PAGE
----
Ghislaine Maxwell selling London home to fund defence in Epstein case

British socialite ‘devastated’ by sale of Belgravia property

Kate Ng
Friday 12 March 2021 16:06

Ghislaine Maxwell is reportedly selling her home in London to raise funds for her legal defence in the Jeffrey Epstein case in the US.

Ms Maxwell, who is British, has been in a New York jail since July over allegations that she and Mr Epstein groomed and sexually abused young girls between 1994 and 1997.

She pleaded not guilty to all charges, and US prosecutors have opposed granting her bail amid fears she might flee the country.

According to The Telegraph, Brian Basham, a spokesperson for the Maxwell family, said the sale of her property on Kinnerton Street, Belgravia, will soon be completed but declined to name the buyer or how much it sold for.

One of Epstein’s accusers, Virginia Roberts Giuffre, alleged she was taken to the property in 2001 to have sex with Prince Andrew when she was 17.

A now-infamous photograph of the Duke of York with his arm around Ms Giuffre’s waist is said to have been taken in Ms Maxwell’s London home. Andrew has categorically denied any form of sexual contact or relationship with Ms Giuffre and told BBC Newsnight the photo may have been faked.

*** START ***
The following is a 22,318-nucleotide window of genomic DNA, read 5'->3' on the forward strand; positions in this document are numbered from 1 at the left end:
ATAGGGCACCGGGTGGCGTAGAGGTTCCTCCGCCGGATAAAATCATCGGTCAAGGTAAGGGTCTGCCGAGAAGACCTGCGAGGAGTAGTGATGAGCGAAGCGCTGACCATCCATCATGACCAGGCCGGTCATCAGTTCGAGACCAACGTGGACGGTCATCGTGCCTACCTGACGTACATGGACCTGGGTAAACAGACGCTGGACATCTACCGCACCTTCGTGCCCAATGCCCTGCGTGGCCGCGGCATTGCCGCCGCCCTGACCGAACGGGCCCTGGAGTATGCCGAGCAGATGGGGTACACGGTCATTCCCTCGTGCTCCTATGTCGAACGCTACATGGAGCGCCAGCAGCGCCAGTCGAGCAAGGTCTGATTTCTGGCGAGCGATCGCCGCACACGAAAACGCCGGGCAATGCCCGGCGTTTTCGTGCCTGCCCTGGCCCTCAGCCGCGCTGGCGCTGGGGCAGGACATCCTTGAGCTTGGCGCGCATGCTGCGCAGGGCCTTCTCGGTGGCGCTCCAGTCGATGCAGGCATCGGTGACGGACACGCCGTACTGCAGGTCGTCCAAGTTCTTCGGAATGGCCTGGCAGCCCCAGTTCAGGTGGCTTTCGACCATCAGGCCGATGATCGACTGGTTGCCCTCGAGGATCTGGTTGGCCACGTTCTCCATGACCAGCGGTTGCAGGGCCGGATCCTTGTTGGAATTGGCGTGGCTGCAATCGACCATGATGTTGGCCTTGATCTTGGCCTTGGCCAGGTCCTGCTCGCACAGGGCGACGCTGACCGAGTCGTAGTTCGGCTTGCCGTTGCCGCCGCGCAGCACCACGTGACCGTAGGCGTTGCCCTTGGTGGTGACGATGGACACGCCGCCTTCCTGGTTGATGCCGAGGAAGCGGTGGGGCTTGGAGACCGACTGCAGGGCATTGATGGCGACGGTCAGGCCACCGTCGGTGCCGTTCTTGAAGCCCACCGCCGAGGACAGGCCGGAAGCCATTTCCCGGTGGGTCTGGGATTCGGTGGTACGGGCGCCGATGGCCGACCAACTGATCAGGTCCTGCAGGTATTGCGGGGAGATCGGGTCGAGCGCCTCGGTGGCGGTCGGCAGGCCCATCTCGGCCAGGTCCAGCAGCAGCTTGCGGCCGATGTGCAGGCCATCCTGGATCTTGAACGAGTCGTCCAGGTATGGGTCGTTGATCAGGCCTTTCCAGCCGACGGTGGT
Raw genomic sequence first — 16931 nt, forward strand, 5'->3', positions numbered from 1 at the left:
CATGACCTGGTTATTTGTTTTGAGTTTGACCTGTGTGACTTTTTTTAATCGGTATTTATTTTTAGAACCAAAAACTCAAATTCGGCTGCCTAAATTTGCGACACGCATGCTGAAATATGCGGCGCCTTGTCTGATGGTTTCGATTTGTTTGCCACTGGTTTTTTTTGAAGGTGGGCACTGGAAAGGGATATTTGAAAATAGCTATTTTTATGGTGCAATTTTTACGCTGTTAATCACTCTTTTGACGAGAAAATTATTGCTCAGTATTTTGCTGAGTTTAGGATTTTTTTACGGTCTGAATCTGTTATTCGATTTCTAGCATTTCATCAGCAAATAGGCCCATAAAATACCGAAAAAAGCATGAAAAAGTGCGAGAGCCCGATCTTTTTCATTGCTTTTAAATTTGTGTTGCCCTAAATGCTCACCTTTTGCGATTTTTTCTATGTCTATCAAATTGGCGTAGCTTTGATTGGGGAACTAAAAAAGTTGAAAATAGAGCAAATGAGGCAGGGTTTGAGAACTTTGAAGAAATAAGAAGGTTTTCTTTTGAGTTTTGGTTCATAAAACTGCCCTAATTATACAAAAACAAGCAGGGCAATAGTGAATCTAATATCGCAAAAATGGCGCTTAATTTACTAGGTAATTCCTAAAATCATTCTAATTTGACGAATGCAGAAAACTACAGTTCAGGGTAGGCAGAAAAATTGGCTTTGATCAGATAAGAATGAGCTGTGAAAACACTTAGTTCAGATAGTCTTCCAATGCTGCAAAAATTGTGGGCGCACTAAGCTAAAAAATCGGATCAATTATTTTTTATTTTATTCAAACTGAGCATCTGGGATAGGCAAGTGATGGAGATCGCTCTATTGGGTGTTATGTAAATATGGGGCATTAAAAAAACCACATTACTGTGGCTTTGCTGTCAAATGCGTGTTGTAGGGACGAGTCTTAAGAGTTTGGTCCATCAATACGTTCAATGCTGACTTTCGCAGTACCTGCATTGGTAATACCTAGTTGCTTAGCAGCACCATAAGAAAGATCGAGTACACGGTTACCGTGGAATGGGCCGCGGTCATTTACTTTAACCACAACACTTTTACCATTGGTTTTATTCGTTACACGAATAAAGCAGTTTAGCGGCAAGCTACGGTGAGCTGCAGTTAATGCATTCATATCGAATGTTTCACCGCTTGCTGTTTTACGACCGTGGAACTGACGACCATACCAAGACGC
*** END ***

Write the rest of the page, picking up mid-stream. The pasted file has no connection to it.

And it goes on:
Mr Basham confirmed that proceeds from the sale of the house will go towards paying Ms Maxwell’s legal fees. She has set aside US$7m (£5.02m) ahead of the trial, which is set for July, and the house sale will boost her fund to more than US$10m (£7.17m), he told the newspaper.

He was quoted as saying: “Ghislaine will be sad to see the house sold. She is devastated by all this. She will have a lot of good memories. She will be terribly sad to sell the house. It was her refuge in London.”

Properties in the Belgravia area, a short walk from Hyde Park, have sold for between £2.6m and £8m in the past couple of years, according to property records.

On Wednesday, prosecutors urged a judge to reject a third request for bail by Ms Maxwell, after her lawyers argued it should be granted because she is willing to renounce her citizenship in England and France.

Prosecutors said they could not count on that offer as she could change her mind, and called her an “extreme flight risk” who could flee using US$500,000 she wants to set aside for living expenses as well as the money gleaned from selling her London home.

Additional reporting by AP

Join our new commenting forum

Join thought-provoking conversations, follow other Independent readers and see their replies

View comments